You probably know that mental health disorders and substance use disorders frequently go hand in hand. Many people attempt to self-medicate their problems, using drugs and alcohol in an attempt to drown out the feelings of anxiety or depression. Did you know that tobacco use is also high among people with mental illnesses? In fact, these individuals are twice as likely as the general public to smoke cigarettes. They are also more likely to die from smoking-related illness than from their mental and substance use disorders. According to the CDC, behavioral health treatment centers need to put more of an emphasis on tobacco control in order to help curb this problem.
In 2008, New York became the first state to require that all state-funded or state-certified substance abuse treatment programs prohibit smoking on their campuses, including outdoor areas. A year after this policy was implemented, supervisors at these facilities began to notice that fewer patients were smoking, more were aware of the dangers associated with smoking, and more wanted to quit. Following the success of this program, other states began to follow New York’s lead, and the CDC suggested that more mental health centers adopt tobacco-free campuses.
Another of the strategies suggested by the CDC is to use grant funding to address tobacco use. In Oklahoma, there’s something called the Oklahoma Tobacco Settlement Endowment Trust (TSET), which works to reduce tobacco use in the state. The funds for the trust come from the Master Settlement Agreement, which was a legal settlement that tobacco companies agreed to in 1998 that, in addition to prohibiting tobacco advertising that targets people younger than 18 years of age, required the companies to pay states and territories billions of dollars in yearly installments to make up for money spent on tobacco-related illnesses. In the five years since Oklahoma instituted its new rules, the percentage of people with a mental health condition (who were served by state’s Department of Mental Health and Substance Abuse Services) who also smoked dropped from 71 percent to 45 percent.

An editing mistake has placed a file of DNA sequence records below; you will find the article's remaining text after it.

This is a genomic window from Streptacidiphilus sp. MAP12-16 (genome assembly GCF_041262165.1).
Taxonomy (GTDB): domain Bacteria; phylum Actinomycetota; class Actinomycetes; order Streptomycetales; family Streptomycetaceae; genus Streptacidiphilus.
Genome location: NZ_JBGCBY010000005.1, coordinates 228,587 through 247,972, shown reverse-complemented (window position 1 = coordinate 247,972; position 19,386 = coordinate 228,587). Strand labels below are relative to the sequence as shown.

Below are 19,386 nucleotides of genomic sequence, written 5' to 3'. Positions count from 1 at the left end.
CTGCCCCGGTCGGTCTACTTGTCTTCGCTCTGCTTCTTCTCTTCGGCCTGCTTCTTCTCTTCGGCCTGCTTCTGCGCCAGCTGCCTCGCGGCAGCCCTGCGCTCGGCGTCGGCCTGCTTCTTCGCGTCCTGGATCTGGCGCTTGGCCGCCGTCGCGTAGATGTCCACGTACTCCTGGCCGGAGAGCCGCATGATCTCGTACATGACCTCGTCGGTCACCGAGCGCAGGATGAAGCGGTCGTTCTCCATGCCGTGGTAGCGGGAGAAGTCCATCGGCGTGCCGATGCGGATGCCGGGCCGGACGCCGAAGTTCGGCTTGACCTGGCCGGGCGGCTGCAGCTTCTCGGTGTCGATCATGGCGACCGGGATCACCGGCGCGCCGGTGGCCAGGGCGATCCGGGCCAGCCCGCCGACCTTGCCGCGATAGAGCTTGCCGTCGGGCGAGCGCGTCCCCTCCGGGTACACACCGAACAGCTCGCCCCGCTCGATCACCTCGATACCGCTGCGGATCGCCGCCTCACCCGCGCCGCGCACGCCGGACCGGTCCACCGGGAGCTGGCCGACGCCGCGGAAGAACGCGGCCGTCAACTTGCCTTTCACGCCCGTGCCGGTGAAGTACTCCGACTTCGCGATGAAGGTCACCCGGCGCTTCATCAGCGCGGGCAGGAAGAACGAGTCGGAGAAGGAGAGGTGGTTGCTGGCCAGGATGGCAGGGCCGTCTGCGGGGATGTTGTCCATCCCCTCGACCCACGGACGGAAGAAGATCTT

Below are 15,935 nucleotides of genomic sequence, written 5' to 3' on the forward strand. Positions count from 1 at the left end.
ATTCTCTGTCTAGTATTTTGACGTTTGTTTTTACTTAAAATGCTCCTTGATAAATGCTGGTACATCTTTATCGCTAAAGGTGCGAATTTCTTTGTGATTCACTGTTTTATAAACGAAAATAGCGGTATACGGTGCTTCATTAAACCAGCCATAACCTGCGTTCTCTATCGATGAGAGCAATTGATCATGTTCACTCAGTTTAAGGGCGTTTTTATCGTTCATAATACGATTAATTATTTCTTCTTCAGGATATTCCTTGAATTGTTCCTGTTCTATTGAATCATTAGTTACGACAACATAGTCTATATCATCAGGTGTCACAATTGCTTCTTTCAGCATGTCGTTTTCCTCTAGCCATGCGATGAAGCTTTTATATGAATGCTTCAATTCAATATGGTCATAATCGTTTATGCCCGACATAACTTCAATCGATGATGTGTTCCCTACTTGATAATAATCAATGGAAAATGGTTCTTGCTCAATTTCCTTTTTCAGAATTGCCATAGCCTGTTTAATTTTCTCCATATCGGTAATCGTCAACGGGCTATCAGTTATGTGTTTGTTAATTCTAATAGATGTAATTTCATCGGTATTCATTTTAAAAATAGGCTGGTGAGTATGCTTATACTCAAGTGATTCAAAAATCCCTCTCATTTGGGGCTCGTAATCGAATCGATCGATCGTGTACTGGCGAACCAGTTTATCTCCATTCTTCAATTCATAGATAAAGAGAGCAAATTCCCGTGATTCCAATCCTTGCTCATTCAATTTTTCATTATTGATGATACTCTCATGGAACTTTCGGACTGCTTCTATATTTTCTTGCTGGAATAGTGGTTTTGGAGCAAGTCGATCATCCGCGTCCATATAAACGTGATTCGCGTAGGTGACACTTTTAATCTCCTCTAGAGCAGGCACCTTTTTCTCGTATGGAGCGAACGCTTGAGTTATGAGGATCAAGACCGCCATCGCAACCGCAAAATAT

Some of the CDC’s other suggestions include providing training on tobacco interventions to behavioral health clinical staff, case managers, and social workers, changing screening procedures to make sure clients are asked about cigarette use, offering behavioral health clients nicotine replacement therapy, and using non-nicotine cessation medications such as bupropion (marketed as Zyban, Wellbutrin, Wellbutrin SR, and Wellbutrin XL) and Varenicline (Chantix).
In 2016, of all U.S. mental health treatment facilities: 48.6 percent had a smoke-free campus, 48.9 percent screened clients for tobacco use, 37.6 percent offered tobacco cessation counseling, 25.2 percent offered nicotine replacement therapy (NRT), and 21.5 percent offered non-nicotine tobacco cessation medications.
If you or a loved one need help with quitting drugs or alcohol, consider Asana Recovery. We offer medical detox, along with both residential and outpatient programs, and you’ll be supervised by a highly trained staff of medical professionals, counselors, and therapists. Call us any time at (949) 438-4504 to get started.